What Counts as Constitutional Idolatry?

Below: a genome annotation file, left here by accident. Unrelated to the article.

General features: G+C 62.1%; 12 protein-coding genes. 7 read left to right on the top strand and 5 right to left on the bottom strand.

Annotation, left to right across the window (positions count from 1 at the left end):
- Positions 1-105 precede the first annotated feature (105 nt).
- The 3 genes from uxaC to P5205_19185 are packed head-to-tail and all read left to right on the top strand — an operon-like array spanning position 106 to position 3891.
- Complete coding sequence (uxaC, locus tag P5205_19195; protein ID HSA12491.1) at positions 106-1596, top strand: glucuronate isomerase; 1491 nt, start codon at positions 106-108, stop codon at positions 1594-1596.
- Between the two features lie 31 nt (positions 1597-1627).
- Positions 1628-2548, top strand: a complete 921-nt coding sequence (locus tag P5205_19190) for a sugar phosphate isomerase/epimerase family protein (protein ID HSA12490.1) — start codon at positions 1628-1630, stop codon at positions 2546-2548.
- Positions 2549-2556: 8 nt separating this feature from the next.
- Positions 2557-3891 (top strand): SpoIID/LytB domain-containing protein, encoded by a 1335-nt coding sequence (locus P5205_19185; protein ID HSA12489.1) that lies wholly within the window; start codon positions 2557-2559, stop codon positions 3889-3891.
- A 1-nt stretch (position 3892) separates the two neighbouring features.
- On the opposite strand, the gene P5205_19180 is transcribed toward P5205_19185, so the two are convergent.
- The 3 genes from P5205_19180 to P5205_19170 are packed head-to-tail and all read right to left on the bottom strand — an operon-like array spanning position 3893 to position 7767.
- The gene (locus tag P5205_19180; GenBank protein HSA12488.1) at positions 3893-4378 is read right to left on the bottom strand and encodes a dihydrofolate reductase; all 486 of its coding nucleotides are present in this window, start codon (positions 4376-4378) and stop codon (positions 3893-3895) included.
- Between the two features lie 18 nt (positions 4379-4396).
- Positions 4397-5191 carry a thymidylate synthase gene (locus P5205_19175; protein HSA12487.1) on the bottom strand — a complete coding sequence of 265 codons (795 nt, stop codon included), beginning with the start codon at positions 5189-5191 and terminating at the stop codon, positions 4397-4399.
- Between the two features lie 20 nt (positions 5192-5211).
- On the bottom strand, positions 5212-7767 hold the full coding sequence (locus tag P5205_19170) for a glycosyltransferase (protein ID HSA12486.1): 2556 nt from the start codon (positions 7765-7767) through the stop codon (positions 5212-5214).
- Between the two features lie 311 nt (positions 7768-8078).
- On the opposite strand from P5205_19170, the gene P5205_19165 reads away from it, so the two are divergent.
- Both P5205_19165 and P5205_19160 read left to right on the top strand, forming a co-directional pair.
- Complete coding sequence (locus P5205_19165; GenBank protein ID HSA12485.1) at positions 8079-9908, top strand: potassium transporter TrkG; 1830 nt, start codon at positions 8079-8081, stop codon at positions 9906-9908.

Taiwan’s supreme law is officially known as the Constitution of the Republic of China, enacted in Nanjing, China in 1947. Recently, proposals for another round of revisions have emerged in Taiwan at the behest of both the ruling Democratic Progressive Party and the opposition party KMT. Unsurprisingly, this has incurred the wrath of the Beijing government, which continues to claim Taiwan as part of its territory. Is the importance of a codified constitution over-emphasised in Taiwan? More broadly, what counts as constitutional idolatry? The answer depends in part on how wide the gap is between the big-C Constitution and the small-c constitution. Ceteris paribus, a written constitution is more likely to be overvalued when its provisions do not regularly function as supreme law, as the practical impact of codification is limited. I suggest that constitutional idolatry emerges particularly when a constitution gradually becomes a parchment barrier and mainly functions symbolically.